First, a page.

Code 130R’s designers conceived the turbocharged engine to be tuned to work in tandem with eAssist technology. By shutting off the engine at stops, recapturing braking energy, and smoothing torque during acceleration, this concept takes automotive electrification to the next level and balances turbocharged performance with fuel economy.
Tru 140S, the second Chevrolet concept is a front-wheel-drive, “affordable exotic” four-seat sporty coupe. The three-door hatchback was designed to be an attractive-yet-affordable sports car. Shown in an all-new matte white with Chevy performance chrome wheels featuring crossflag emblems, Tru 140S is designed to look confident, exotic, expensive and fast. Tru 140S is based off the same platform as the Chevrolet Cruze and the groundbreaking Chevrolet Volt electric vehicle with extended range.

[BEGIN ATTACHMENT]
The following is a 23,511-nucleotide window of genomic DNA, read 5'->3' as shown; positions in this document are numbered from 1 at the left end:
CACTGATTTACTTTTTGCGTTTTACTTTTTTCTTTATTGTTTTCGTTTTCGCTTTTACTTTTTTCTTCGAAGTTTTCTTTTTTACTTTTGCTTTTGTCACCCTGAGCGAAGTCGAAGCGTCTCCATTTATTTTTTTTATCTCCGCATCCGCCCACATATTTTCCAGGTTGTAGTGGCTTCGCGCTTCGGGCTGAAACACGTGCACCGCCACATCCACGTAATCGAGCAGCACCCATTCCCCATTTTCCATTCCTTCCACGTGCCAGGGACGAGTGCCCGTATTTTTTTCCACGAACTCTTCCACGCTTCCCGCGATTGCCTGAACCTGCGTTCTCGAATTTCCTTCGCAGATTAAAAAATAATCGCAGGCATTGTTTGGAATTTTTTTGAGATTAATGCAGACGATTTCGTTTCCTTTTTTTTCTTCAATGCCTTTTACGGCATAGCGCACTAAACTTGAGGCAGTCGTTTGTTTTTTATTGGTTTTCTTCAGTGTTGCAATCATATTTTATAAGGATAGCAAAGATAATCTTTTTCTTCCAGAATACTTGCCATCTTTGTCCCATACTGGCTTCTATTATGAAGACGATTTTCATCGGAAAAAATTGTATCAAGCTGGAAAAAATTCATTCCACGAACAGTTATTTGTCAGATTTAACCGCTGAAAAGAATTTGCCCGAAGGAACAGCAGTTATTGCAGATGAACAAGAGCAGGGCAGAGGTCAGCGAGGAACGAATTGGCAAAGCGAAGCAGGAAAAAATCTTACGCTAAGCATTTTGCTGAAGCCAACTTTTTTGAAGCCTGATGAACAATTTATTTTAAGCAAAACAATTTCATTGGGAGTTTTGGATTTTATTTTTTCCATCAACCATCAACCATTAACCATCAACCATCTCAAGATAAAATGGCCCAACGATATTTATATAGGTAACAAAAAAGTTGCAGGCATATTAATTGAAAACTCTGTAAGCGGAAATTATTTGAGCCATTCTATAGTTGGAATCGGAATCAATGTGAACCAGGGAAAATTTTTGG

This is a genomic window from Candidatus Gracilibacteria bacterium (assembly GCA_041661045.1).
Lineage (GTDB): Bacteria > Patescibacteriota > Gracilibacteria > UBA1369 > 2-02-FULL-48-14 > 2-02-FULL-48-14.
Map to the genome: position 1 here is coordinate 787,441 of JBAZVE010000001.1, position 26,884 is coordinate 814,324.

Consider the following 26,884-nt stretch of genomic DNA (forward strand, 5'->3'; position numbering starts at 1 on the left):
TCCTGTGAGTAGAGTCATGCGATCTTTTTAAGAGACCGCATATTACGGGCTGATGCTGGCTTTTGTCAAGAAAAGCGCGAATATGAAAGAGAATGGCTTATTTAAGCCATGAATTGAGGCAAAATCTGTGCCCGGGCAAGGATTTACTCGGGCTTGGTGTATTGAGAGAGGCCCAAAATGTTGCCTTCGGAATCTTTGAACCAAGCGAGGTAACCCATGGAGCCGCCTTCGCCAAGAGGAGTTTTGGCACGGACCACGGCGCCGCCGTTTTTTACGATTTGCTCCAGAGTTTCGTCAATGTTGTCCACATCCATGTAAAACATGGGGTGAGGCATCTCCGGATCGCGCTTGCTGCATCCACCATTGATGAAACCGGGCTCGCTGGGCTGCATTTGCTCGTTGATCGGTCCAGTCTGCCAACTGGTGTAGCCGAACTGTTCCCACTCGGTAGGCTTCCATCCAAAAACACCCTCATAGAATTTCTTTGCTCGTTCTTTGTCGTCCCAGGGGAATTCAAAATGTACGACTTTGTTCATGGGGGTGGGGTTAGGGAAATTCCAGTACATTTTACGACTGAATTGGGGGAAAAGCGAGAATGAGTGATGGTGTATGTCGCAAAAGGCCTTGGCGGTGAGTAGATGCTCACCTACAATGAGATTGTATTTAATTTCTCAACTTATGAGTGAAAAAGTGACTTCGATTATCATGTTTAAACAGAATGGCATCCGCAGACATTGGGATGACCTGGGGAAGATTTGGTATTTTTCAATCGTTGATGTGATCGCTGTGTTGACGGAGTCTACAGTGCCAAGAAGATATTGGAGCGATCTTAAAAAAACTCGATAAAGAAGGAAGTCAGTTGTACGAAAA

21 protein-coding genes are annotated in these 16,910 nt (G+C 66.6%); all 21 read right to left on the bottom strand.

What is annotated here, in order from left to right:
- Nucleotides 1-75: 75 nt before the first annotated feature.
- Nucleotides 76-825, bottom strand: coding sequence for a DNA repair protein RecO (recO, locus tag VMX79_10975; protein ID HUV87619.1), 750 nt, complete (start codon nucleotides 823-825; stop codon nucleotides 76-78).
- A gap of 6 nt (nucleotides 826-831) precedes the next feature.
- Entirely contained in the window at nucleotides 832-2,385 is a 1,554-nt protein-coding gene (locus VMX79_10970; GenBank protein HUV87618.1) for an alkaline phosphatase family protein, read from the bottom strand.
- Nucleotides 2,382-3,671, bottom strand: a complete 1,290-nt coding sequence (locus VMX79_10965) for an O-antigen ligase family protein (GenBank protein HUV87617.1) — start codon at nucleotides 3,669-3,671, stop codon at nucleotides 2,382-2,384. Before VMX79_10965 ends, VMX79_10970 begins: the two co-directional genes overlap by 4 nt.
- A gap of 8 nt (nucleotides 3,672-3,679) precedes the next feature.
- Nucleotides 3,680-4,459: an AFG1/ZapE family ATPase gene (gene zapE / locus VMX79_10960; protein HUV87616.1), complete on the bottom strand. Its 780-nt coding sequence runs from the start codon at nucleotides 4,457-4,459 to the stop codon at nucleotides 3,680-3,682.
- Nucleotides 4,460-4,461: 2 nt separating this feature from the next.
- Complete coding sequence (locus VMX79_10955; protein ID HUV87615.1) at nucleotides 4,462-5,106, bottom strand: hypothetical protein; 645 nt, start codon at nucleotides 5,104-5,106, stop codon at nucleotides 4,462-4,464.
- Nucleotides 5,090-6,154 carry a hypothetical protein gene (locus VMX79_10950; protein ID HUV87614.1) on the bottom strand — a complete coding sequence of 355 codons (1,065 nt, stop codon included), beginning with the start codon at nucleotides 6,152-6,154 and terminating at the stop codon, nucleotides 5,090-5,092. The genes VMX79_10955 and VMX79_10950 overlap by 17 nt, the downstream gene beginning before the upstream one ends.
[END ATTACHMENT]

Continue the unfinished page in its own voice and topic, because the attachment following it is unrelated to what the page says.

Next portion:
Tru 140S designers want to demonstrate technologies typically found in more expensive cars, including direct injection and a starter-based stop-start technology, balancing internal combustion and electrification to deliver high value and improved fuel economy.
The concepts share attributes younger buyers say they value:
■ Sedan-sized functionality in performance coupe form that seats four passengers
■ Interior connectivity and convenience featuring innovative storage, WiFi, smart phone integration with Chevrolet MyLink and heads-up display
■ 40 MPG with a 1.4L Turbo Ecotec engine with approximately 150 horsepower
■ Possible production price range in the low $20,000s